Scientists discover new way to make stem cells - just add acid!

30 January 2014
Stimulus-Triggered Acquisition of Pluripotency (STAP) cells [RIKEN Center for Developmental Biology]


Published in Nature today, Japanese and US scientists have reported a new way to make stem cells. This new method relies on the use of acid to turn white blood cells and other body cells into pluripotent stem cells and represents a possible simpler and cheaper way to obtain stem cells. 

Australian researchers have made the following comments about this discovery:

Professor Martin Pera is Program Head of Stem Cells Australia and Chair of Stem Cell Sciences at the University of Melbourne
“These ground-breaking studies report some truly remarkable results. The authors show that by subjecting cells from many tissues of the body to sub-lethal stress, such as a brief exposure to an acidic environment, it is possible to reprogram the cells back to the pluripotent embryonic state in which they have the ability to give rise to any type of tissue. Thus for example, a brief acid shock enables the generation of brain cells from skin cells. This type of reprogramming has previously only been achieved either through cloning, or through forced overexpression of embryonic genes in adult cells. The findings reported in Nature are remarkable because the reprogramming stimuli the authors describe are so simple and so effective at resetting the controls that govern cell behaviour. The authors did a thorough job of demonstrating that their reprogrammed cells had the properties of embryonic stem cells.
The study provides a new approach for the generation of pluripotent stem cells from adult tissue.  If these findings in mice can be duplicated with human cells, the technique will provide us with the simple and straightforward means yet devised for generating stem cells that can be used to study and treat disease. Of course, if the technique does work with human cells, it will also be necessary to show that stem cells made in this fashion are as safe and effective in producing cells for transplantation as stem cells from embryos."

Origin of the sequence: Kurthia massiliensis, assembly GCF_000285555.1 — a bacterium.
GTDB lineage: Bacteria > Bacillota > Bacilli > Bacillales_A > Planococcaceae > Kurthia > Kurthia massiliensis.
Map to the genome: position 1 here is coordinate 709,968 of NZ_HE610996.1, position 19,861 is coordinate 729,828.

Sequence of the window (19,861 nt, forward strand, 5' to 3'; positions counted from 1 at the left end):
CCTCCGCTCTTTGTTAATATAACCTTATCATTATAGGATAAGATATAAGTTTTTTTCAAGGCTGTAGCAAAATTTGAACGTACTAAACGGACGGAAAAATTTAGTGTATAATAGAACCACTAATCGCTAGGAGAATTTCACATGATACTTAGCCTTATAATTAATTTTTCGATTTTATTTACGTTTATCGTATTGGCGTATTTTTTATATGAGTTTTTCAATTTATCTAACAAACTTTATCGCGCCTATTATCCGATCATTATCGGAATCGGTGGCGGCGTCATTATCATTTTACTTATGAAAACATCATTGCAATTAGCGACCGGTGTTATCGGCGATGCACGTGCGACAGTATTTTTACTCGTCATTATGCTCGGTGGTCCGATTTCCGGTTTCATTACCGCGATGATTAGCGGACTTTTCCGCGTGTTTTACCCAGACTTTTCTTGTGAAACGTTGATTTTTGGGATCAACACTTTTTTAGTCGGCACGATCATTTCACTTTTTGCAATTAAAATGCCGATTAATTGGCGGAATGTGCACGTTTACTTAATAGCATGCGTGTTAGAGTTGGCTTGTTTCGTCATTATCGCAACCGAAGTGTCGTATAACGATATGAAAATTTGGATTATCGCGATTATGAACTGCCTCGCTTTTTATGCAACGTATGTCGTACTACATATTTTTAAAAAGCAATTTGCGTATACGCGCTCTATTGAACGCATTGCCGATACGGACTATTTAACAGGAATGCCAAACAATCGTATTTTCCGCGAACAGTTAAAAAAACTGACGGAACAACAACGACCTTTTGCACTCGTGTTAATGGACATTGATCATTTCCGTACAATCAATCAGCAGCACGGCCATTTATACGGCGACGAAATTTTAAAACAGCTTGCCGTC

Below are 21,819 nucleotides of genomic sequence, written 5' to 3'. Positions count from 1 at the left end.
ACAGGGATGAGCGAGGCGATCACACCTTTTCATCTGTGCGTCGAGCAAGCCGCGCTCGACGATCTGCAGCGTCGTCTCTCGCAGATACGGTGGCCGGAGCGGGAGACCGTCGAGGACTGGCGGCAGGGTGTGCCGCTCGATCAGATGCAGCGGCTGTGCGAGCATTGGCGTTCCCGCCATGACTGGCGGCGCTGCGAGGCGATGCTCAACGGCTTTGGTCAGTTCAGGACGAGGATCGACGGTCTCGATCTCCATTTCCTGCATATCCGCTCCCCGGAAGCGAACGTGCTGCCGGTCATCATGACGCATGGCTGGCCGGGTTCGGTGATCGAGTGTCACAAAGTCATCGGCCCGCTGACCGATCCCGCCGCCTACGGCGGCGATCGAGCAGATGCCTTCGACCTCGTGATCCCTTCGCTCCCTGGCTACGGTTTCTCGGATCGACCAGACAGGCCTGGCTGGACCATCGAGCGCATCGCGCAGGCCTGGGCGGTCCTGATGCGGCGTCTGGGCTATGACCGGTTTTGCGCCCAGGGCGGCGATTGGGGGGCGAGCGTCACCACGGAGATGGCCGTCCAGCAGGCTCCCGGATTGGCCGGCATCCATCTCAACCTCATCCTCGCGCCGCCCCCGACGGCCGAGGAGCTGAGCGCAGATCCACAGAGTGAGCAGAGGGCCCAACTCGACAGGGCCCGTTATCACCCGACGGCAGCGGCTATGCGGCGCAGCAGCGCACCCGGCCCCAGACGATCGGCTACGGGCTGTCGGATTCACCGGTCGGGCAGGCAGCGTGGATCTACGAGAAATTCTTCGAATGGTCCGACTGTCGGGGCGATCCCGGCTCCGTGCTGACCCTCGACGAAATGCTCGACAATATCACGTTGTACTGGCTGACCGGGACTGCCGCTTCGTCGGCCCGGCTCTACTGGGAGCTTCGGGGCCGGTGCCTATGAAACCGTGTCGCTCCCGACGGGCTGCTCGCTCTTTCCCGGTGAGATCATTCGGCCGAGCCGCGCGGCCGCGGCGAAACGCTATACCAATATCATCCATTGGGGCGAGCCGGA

Professor Nadia Rosenthal is Founding Director of the Australian Regenerative Medicine Institute, Monash University
“The reprogramming of adult cells to a stem cell or pluripotent state, which won the Nobel Prize for Medicine last year, has heretofore required invasive genetic manipulation. By contrast, the current reports have shown that newborn mouse blood cells can be reprogrammed to achieve pluripotency merely by changing their environmental conditions in tissue culture, and that the resulting cells acquire a broader spectrum of embryonic characteristics than normally achieved with genetic techniques.
This stimulus-triggered acquisition of pluripotency, or "STAP", has profound implications both for our basic understanding of embryonic development and for therapeutic interventions in regenerative medicine if it proves broadly applicable to adult cells, and can be used to reprogram human cells as well as those from mice.”

Associate Professor Ernst Wolvetang is Group leader of the Stem Cell Engineering Group at the University of Queensland
“The ability to generate stem cells that can go on to become any type of tissue from mature mouse cells by simply increasing the acidity of their surroundings for about half an hour, followed by relatively straightforward cell culture steps, will make ’re-setting’ adult cells to create stem cells more mainstream and more accessible. In particular,  the short timeframe required to produce these type of cells as compared to previously available methods, and the fact that there is no need to manipulate genes suggests this  method has great potential for regenerative medicine applications, provided efficiency can be improved in adult cells and that the method is transferrable to human cells.
The study certainly  challenges the accepted view that the barriers to changing which genes are switched on and off in mature mammalian cells are considerable and resistant to change.
Most convincingly, they show that this new type of stem cell can be passed on through the generations, one of the most stringent tests of whether they are truly potent stem cells. Perhaps mammalian cells under laboratory conditions can be convinced to behave  more like newts and axolotls (species that can regenerate limbs or organs following severe injury) than we appreciated.